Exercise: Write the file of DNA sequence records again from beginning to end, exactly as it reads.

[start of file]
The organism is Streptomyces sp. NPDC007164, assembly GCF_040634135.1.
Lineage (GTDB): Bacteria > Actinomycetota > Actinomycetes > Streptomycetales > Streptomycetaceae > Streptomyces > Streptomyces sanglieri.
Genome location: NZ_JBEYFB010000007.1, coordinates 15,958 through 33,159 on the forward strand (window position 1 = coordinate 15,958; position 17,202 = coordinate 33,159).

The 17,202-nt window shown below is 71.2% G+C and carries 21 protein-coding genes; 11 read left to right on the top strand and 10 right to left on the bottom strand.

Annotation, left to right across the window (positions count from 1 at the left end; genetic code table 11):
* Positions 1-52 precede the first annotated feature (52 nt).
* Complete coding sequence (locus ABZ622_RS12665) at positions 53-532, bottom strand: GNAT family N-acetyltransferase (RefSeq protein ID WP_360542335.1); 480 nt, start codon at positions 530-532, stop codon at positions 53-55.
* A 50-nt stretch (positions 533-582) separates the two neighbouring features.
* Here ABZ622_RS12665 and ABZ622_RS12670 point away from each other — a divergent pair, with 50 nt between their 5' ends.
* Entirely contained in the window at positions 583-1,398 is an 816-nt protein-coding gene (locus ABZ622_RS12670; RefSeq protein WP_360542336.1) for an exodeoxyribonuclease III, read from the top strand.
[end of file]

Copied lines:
The organism is Streptomyces sp. NPDC007164, assembly GCF_040634135.1.
Lineage (GTDB): Bacteria > Actinomycetota > Actinomycetes > Streptomycetales > Streptomycetaceae > Streptomyces > Streptomyces sanglieri.
Genome location: NZ_JBEYFB010000007.1, coordinates 15,958 through 33,159 on the forward strand (window position 1 = coordinate 15,958; position 17,202 = coordinate 33,159).

The 17,202-nt window shown below is 71.2% G+C and carries 21 protein-coding genes; 11 read left to right on the top strand and 10 right to left on the bottom strand.

Annotation, left to right across the window (positions count from 1 at the left end; genetic code table 11):
* Positions 1-52 precede the first annotated feature (52 nt).
* Complete coding sequence (locus ABZ622_RS12665) at positions 53-532, bottom strand: GNAT family N-acetyltransferase (RefSeq protein ID WP_360542335.1); 480 nt, start codon at positions 530-532, stop codon at positions 53-55.
* A 50-nt stretch (positions 533-582) separates the two neighbouring features.
* Here ABZ622_RS12665 and ABZ622_RS12670 point away from each other — a divergent pair, with 50 nt between their 5' ends.
* Entirely contained in the window at positions 583-1,398 is an 816-nt protein-coding gene (locus ABZ622_RS12670; RefSeq protein WP_360542336.1) for an exodeoxyribonuclease III, read from the top strand.